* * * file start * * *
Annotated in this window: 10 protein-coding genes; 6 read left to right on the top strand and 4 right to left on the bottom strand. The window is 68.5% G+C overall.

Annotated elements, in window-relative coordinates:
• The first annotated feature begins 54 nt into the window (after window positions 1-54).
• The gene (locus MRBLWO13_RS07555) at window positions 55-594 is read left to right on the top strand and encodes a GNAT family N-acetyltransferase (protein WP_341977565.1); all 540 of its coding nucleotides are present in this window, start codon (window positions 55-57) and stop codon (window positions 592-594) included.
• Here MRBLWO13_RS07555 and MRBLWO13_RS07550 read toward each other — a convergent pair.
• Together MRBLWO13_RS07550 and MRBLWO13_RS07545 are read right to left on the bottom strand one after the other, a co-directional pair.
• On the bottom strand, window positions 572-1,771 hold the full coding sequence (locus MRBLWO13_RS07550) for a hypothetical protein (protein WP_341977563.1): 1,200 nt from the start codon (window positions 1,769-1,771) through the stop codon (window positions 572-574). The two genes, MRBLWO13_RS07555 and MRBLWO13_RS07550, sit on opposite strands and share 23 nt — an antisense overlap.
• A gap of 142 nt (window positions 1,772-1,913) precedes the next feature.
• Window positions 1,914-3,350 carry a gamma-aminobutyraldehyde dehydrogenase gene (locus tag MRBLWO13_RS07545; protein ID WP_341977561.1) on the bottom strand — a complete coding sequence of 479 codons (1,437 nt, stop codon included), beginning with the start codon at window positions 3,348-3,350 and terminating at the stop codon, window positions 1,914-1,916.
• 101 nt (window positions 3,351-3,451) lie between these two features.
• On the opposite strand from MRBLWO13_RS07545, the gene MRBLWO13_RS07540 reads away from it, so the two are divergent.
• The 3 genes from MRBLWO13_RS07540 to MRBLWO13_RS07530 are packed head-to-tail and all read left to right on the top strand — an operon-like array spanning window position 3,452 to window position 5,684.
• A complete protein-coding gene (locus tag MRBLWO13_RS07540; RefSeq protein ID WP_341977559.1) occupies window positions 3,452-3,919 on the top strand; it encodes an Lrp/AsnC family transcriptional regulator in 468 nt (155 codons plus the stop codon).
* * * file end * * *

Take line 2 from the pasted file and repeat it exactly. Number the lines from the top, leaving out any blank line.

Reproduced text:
Annotated elements, in window-relative coordinates: